The hammer tools 20 are held in place below and above of the respective stellate plate 10 by means of the tool mounting brackets 30. In the perspective illustration of FIG. 4 both tool mounting brackets, which are connected to the hammer tool 20 in a positive fit, can be seen.

In FIGS. 5 and 6 the inventive hammer tool is shown in a perspective view from both sides. FIG. 5 shows the hammer tool with regard to the rotating direction from the rear side, thus the side which is not exposed to direct abrasion, while FIG. 6 shows the wearing side located in front with regard to the rotational direction. The hammer tools have in general the shape of a paddle blade. The front rectangular blade portion 21 is available completely for wear. At the end, which is tapered through the two side curves 22, which is facing the stellate plate, a recess 23 can be seen. Left hand and right hand from this recess two holding blocks 24 are formed. These holding blocks are projecting virtually freely in direction to the stellate plate and can therefore be encompassed by the tool mounting brackets, yet to be described, from four sides. An engagement groove 25 following the holding blocks 24 in direction to the blade portion 21 is shown. This engagement groove 25 is raised on that longitudinal side, which is located opposite to the holding blocks 24, and forms a support rib 26. Furthermore, on the blade portion 21 on the side of the wear side, left hand and right hand from recess 23 reinforcing ribs 27 are formed, which rise from outside to the inside and are cut straight on their ends facing the stellate plates and form respective front faces 28.

The hammer tools 20 are connected with the stellate plate 10 through a strictly positive-fit connection. For this purpose particularly the tool mounting brackets 30 are used. FIG. 7 shows such a tool mounting bracket in a perspective illustration. The tool mounting bracket 30 is preferably forged from high-strength steel. The hammer tools 20 are preferably made as steel castings but could also be made as forgings. The tool mounting bracket 30 has two side faces extending parallel to each other, a rounded end facing the stellate plate and a hook-shaped end facing the hammer tool. In the rounded end 31 a bearing bore 32 is formed. The bearing bore 32 comprises on its upper side of the assembly position a chamfer 33, which on one hand facilitates the insertion of the retaining bolt 34, shown in FIG. 8, and on the other hand serves as locating face for the swelling 35 on the end side of retaining bolt 34. Thus the restraining bolt is provided with a respective stopper and stays in this position under influence of the gravity. Diametrically opposed across the bearing bore 32 there are two blind holes 35, in which two pins, not shown, can be inserted. At one of these pins a locking plate is pivotably attached, which has a recess, in order to engage in a positive and/or non-positive fit in the second pin.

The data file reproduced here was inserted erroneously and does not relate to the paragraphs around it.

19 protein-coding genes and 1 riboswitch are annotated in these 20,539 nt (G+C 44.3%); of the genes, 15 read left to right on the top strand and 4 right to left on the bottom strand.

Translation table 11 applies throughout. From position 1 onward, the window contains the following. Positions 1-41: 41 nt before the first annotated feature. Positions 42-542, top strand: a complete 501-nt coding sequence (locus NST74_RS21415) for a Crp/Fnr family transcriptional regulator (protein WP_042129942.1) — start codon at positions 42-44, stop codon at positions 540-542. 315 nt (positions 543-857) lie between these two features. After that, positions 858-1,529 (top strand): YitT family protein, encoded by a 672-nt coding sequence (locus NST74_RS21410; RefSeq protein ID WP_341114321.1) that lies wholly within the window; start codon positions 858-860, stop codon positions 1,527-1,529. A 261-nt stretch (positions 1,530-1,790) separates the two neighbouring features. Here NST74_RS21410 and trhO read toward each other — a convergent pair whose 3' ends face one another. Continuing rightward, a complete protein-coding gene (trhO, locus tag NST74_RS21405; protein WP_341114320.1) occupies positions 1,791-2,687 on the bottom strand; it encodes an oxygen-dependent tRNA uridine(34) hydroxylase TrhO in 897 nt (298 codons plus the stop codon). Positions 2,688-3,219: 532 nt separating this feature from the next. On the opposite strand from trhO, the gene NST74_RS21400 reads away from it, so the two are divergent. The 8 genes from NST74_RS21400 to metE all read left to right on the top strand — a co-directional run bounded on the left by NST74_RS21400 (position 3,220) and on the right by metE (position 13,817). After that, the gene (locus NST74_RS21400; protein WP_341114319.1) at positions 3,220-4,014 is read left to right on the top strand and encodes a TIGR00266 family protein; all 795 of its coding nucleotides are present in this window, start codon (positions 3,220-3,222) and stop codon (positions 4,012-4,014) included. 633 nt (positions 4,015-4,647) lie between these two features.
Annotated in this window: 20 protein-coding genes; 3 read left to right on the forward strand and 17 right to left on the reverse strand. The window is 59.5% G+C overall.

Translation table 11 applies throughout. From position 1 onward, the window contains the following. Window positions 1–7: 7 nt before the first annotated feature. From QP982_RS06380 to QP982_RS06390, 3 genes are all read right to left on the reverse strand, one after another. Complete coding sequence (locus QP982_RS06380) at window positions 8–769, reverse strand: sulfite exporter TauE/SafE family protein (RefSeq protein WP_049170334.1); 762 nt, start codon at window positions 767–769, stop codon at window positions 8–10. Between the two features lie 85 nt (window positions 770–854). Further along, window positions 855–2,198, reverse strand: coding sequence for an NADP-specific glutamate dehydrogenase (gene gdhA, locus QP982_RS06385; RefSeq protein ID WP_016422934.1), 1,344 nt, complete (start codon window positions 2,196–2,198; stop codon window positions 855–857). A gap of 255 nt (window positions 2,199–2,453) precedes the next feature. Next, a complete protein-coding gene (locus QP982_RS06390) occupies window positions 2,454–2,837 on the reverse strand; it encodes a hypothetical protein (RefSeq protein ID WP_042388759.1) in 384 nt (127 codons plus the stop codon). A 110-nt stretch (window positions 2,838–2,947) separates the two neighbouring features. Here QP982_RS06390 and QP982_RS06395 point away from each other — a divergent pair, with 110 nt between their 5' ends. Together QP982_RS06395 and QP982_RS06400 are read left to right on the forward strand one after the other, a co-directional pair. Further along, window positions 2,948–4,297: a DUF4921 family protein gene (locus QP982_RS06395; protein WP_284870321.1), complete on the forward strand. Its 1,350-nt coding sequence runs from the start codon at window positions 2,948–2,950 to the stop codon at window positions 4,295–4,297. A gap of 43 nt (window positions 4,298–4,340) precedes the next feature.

The hook-shaped end 36 of the tool mounting bracket 30 comprises a straight front face 37, which in the mounted condition rests against the outer wall of the engagement groove 25 and rests again the surface of the support rib 26 aligned to this wall in the mounted condition. In the hook-shaped end 36 the respective hook-shaped recess 38 is formed. This hook-shaped recess 38 is dimensioned in such a manner that in the mounted condition the respective holding block 24 is encompassed abutting on each of the four sides. Parallel to the straight front face 37 there is a second front face 39, which in the mounted condition comes to a rest against the respective front faces 28 of the reinforcing ribs 27. Thus the torque, which acts during operation of the hammer tools on the same, is supported at these two front faces 37 and 39. With the hereby existing high speed however, the centrifugal force is so high, that this torque is completely absorbed by the centrifugal force, if not, as already described, an event occurs, which virtually abruptly results in an increase of the torque, thereby subsequently rotating the hammer tool around the bolt 34. Hereby the working gap increases between the hammer tools and the circumferential crusher walls, which results in an immediate load relieving of the whole system. In FIG. 9 the adapter piece, previously not shown in the different Figures, is illustrated separately. This adapter piece typically has an elongated shape and on its longitudinal axis 42 a bearing bore 42 is positioned somewhere between the two end positions. Depending on the composition of the compound to be delaminated, the blade portion 21 on the hammer tool 20 is sooner or later worn out in a manner that the working gap between the front edge of the hammer tool and the crusher wall on the stator is so big, that either the delamination is insufficient or the efficiency is decreased. As soon as this is the case, the hammer tools have to be moved in outward direction. This takes place by replacing the adapter pieces 40. Accordingly for each rotor of an impact crusher a plurality of series of adapter pieces 40 is required, whereby for each series the relative arrangement of the bearing bore 42 on the longitudinal axis 41 is different. For illustration of the mounting, reference is made to the FIGS. 10 to 12.